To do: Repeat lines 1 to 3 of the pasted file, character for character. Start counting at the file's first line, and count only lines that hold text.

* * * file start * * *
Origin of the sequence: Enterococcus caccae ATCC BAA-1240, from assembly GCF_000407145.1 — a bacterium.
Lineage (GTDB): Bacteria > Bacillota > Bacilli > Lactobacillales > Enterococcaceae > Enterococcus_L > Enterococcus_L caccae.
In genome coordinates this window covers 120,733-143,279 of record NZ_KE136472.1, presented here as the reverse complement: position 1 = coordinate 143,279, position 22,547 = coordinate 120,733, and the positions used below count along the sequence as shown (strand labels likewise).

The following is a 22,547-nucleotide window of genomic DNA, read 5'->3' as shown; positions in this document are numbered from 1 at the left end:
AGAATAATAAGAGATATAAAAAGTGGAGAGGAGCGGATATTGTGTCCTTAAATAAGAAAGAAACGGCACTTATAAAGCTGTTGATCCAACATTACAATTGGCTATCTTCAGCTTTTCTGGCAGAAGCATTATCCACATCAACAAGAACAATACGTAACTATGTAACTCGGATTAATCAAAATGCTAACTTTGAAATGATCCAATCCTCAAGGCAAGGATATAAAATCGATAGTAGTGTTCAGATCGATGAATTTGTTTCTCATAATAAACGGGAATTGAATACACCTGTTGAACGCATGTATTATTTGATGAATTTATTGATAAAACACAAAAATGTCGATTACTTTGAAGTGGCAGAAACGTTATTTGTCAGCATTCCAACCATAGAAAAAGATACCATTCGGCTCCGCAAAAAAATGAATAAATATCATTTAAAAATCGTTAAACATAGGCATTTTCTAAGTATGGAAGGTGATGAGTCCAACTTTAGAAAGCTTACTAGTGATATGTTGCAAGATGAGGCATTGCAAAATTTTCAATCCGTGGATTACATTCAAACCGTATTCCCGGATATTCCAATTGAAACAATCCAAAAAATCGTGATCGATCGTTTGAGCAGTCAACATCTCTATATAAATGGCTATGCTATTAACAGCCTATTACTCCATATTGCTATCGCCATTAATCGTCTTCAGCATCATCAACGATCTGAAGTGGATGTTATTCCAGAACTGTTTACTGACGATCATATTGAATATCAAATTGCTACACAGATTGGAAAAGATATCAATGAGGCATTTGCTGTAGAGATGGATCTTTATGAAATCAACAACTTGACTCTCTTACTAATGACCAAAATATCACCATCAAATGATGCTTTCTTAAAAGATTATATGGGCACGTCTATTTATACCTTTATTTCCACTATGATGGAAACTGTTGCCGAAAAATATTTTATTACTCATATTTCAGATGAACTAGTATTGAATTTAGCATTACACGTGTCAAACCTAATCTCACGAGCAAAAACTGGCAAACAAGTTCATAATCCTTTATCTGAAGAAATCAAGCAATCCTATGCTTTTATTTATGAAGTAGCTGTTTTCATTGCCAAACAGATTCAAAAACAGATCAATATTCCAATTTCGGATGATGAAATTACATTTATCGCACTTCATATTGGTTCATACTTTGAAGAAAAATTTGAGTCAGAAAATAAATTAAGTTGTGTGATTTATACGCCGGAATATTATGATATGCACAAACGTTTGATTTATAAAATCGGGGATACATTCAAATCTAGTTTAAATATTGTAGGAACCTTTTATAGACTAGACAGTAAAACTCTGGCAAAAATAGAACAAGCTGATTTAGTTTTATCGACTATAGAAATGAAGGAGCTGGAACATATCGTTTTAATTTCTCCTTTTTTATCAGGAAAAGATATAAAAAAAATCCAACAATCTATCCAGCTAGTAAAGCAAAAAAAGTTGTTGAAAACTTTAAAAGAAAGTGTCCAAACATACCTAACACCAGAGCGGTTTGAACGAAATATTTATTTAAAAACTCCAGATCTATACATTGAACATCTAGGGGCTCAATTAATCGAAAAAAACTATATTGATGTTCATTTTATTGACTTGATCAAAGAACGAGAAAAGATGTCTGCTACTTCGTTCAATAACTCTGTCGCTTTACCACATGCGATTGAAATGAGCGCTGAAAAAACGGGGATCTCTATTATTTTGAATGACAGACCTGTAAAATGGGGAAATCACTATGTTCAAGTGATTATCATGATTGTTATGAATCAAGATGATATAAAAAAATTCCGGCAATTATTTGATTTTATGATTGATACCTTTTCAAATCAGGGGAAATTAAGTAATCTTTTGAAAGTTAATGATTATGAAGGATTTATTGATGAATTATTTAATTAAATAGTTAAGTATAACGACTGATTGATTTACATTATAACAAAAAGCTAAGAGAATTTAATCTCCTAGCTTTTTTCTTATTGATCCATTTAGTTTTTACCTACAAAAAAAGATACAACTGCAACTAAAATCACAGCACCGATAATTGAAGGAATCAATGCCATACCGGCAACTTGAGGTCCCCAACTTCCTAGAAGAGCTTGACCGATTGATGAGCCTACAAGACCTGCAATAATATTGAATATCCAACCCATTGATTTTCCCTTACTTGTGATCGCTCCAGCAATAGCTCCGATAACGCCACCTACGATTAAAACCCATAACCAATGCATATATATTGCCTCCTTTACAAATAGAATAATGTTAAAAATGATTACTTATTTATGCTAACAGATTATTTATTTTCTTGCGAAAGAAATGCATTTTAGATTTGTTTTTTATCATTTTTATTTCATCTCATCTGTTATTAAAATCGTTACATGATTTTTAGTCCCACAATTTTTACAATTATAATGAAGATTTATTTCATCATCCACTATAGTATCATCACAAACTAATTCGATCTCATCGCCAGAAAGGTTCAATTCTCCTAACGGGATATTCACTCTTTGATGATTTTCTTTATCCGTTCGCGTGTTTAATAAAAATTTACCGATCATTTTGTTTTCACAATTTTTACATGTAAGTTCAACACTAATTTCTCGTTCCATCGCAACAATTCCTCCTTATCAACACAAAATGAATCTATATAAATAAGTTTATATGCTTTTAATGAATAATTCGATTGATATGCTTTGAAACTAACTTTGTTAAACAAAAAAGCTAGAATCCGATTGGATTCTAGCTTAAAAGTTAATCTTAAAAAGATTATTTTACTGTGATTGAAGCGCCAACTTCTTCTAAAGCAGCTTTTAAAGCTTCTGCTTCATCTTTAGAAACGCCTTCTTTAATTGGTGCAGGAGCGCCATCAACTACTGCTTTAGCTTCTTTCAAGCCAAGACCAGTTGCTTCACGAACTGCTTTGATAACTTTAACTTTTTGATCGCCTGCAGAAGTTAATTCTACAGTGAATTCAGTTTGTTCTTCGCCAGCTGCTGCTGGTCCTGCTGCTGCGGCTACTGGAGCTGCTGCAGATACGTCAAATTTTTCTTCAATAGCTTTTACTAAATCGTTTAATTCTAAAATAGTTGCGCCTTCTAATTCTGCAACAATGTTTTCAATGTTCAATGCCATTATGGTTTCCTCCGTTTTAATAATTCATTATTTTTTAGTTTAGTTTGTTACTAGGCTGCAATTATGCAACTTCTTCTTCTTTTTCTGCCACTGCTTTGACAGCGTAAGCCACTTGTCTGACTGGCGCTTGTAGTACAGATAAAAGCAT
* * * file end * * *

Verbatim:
Origin of the sequence: Enterococcus caccae ATCC BAA-1240, from assembly GCF_000407145.1 — a bacterium.
Lineage (GTDB): Bacteria > Bacillota > Bacilli > Lactobacillales > Enterococcaceae > Enterococcus_L > Enterococcus_L caccae.
In genome coordinates this window covers 120,733-143,279 of record NZ_KE136472.1, presented here as the reverse complement: position 1 = coordinate 143,279, position 22,547 = coordinate 120,733, and the positions used below count along the sequence as shown (strand labels likewise).